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A new EPA report warns that water utilities have installed computer-based control systems "with little attention paid to security," leaving valves, pumps and chemical mixers vulnerable to cyber-attack.
In a report released yesterday, EPA's Inspector General Nikki L. Tinsley blamed the shortcomings on costs, lack of ability to check employees' backgrounds, and poor communication between technical engineers and management.
She also noted that although EPA spent $250,000 in 2002 to pay for research into how to improve security for computerized and automated systems, Homeland Security did not begin focusing on protecting the networks until May of 2004.
Benjamin Grumbles, EPA's assistant administrator for its Office of Water, said he agrees with the report's assessment that there is "a broad range of challenges" facing water utilities especially regarding wireless communications systems. But, he added, his office now has a plan for improvements.
"We are actively working to provide additional tools to communities to enhance cyber security, providing funding for information that would be placed on a secure web site by the fall, to help utilities be more aware of potential threats to their computer systems," Grumbles said yesterday.
The Office of Water also will get help from two sources: 1) the Homeland Security Department, on ways of dealing with cyber threats and 2) an advisory council, on how to help utilities measure their improvement.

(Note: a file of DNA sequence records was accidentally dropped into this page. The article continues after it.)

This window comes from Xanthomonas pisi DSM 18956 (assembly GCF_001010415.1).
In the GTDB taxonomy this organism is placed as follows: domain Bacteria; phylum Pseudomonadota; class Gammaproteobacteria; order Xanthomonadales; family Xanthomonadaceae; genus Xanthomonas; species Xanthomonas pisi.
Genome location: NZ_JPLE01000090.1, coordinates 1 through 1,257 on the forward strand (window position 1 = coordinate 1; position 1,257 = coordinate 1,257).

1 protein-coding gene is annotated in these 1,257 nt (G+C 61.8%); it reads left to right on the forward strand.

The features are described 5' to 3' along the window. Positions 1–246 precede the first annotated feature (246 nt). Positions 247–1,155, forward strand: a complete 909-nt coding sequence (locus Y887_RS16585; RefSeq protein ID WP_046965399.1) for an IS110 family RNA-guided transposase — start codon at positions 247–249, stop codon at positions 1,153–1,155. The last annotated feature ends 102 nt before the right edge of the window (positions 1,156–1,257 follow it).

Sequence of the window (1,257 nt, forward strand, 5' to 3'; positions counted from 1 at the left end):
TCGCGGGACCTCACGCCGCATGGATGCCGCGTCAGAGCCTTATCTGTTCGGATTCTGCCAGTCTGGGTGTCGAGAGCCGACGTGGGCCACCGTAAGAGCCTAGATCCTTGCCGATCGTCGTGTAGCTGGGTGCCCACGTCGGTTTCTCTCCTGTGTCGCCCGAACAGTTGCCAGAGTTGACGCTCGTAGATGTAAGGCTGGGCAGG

The Supervisory Control and Data Acquisition (SCADA) networks often were "developed with little attention paid to security, making the security of these systems often weak," according to the report. As a result, many of the networks used to collect data from sensors and control equipment "may be susceptible to attacks and misuse."
An attack on an Australian waste management system in 2000 is one example of the danger, the report says. An engineer who had worked for the contractor supplying the systems SCADA equipment later gained access to cause a dump of raw sewage into public waterways and onto the grounds of a hotel.
In the report, Tinsley urged EPA to find out whats holding back specific water utility operators from making the systems secure. Tinsley also recommended the development of federal security measures that could be used to correct the problems.
The review by Tinsley's office was suspended after a meeting with Grumbles' office, which agreed to take action to address her concerns.
In September, Grumbles told a House Energy subcommittee that the Bush administration had "worked diligently" to improve security of water facilities including 54,000 community drinking water systems and 16,000 public wastewater treatment plants.